After a few months in the job in Limavady, the borough’s new Area Commander Sam Donaldson says the Roe Valley town is like a lot of others across the North.
Chief Insp. Donaldson, who has been in the police for 17 years, was stationed in Derry before his move to Limavady. The 39-year-old has worked across five of the eight district command units, and admits he ”eats, breathes and sleeps” policing.
He says Limavady is a fairly normal town with all the usual issues, including under-age drinking, drugs, assaults and anti-social behaviour.
“Drugs is an issue in Limavady and are being dealt in our community and parents and teachers and youth and community workers need to be switched on to that, but we shouldn’t do Limavady a dis-service and make it sound like a drugs capital because that is not the case,” he says. “We have very dedicated officers here and we will continue to focus on dealers, but we need information, even the tiniest bit can help us lock up the people hurting our community.”
Limavady has roughly 60 frontline officers, spread across five response teams, rural and neighbourhood teams. They are the officers the public see on a daily basis while a number of other teams operate in Limavady and across G district as a whole. The officers have around 15 vehicles.
Chief. Insp Donaldson wants to make policing more visible to the public right across the borough, through foot and bike patrols and using the mobile police station.
“The more we do that the more we show that it’s normal, and I will never hide behind resources, but we have to make sure we have the right resources deployed at the right place at the right time and it’s not easy.””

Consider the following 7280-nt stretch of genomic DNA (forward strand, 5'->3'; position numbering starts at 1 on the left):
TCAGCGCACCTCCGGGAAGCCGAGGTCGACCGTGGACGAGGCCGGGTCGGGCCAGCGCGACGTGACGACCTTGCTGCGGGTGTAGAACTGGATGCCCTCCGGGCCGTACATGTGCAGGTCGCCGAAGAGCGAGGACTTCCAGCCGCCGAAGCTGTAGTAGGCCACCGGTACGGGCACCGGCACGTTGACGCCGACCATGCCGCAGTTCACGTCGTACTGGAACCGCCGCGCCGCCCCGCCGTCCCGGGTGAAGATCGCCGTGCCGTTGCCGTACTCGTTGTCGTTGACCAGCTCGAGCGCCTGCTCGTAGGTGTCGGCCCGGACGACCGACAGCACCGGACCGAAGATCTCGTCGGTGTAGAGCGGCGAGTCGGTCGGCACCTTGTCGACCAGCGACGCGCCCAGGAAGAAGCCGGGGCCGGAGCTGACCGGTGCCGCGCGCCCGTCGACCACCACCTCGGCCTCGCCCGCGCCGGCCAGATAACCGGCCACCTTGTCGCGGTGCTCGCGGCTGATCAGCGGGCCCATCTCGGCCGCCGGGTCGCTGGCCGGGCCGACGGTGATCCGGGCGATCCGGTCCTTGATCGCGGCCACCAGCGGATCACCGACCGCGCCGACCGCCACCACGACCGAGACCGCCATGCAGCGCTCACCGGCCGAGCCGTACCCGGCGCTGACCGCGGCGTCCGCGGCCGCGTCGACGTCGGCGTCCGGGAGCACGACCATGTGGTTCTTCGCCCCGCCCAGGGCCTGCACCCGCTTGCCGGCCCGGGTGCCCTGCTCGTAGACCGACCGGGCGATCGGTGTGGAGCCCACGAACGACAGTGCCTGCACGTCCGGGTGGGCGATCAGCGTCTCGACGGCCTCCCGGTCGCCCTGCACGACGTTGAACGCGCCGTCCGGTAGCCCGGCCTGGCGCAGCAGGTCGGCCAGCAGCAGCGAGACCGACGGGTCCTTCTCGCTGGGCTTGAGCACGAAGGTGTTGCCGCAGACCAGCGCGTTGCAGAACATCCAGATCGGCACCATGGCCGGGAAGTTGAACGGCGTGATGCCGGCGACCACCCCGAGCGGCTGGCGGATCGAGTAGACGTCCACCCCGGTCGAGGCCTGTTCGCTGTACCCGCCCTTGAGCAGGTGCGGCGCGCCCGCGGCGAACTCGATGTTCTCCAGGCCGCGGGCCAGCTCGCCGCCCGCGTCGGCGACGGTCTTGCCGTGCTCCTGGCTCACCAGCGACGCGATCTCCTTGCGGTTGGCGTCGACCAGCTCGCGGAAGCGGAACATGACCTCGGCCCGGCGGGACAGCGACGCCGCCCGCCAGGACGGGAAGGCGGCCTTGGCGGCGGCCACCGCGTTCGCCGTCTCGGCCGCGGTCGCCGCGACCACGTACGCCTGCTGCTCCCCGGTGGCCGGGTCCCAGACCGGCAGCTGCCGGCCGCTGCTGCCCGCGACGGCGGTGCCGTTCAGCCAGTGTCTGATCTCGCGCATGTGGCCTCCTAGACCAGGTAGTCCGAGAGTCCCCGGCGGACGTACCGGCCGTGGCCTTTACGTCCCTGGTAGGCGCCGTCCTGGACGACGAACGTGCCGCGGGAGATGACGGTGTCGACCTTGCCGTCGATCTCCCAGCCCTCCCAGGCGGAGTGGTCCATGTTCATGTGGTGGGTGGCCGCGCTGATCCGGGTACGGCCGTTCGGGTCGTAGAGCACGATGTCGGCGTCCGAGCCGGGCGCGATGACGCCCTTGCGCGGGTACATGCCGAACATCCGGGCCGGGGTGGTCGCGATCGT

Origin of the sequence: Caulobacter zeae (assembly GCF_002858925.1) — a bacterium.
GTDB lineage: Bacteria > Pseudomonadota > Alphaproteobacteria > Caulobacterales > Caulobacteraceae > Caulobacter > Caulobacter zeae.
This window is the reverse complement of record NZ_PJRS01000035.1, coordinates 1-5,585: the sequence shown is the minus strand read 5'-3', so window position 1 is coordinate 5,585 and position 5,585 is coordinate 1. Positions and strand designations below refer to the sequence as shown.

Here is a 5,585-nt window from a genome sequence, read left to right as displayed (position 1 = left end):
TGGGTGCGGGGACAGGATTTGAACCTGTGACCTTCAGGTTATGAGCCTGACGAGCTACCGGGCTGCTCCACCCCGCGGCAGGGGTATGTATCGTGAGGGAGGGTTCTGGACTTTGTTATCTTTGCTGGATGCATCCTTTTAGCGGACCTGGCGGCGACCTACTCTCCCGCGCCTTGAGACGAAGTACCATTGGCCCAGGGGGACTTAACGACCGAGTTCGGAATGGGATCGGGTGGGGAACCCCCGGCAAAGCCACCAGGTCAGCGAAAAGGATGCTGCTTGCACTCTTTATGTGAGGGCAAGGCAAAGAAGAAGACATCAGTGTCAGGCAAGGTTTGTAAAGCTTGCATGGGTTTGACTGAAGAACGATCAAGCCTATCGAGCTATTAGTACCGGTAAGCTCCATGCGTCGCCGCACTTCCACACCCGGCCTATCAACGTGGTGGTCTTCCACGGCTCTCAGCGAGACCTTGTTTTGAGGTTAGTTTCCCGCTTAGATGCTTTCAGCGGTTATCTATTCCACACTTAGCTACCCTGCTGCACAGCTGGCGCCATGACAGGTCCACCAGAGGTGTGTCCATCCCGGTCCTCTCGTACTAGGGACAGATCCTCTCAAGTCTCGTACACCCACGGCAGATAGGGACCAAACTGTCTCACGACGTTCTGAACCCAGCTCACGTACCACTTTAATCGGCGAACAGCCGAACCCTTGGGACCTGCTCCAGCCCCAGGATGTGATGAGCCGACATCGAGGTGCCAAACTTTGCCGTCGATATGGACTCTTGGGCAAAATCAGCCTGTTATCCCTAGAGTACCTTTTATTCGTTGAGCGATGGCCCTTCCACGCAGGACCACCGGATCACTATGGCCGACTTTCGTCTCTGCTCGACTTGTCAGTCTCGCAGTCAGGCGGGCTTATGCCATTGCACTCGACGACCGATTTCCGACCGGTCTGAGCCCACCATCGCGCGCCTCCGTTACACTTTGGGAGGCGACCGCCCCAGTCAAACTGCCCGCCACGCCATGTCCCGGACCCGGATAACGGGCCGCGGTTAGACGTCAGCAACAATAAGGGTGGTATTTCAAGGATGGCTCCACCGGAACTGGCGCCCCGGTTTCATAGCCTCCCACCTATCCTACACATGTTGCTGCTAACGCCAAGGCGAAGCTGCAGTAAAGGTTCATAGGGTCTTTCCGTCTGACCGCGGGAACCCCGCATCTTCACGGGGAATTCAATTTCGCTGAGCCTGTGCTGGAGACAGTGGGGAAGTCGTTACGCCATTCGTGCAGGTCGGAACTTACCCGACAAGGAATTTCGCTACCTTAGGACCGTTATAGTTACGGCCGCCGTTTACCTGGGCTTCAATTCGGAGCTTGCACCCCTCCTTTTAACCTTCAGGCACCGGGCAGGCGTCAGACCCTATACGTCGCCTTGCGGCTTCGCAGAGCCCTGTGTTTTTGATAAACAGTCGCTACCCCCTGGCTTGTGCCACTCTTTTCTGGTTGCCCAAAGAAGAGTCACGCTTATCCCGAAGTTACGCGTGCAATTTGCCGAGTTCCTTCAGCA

Regarding weekend cover and the night-time economy, Chief Insp. Donaldson believes he has the right amount of officers deployed. One area he wants to explore is the involvement of church groups and street pastors, which he says works well in Derry and Magherafelt.
“Sometimes when people come out of a club and are in the mood for a bit of fighting being confronted by a police officer is like waving the proverbial red rag to a bull. We’ve seen how the pastors can calm people and I’d appeal to the churches here if they would like to help us. I’d love to see that progressing.”
With regards to assaults in the area numbers are down, from 150 for the April-September period last year to 134 for the same period this year, “but it’s still far too many,” he says, adding the district’s clearance rate for assaults is the best in the North.
“One assault is too many because that’s a victim, but I don’t want to paint a picture that if you go out in Limavady on a Saturday night someone will take a swing at you. That’s not the case because the number of people actually committing the assaults is very small and we are focusing on that,” he says.
With regards the dissident threat he says Limavady and the entire community needs to be as vigilant as every other town.
“The reality is there are people who want to hurt me and my colleagues and we have to do everything in our power to stop that and the best way to do that is with the support of the people.”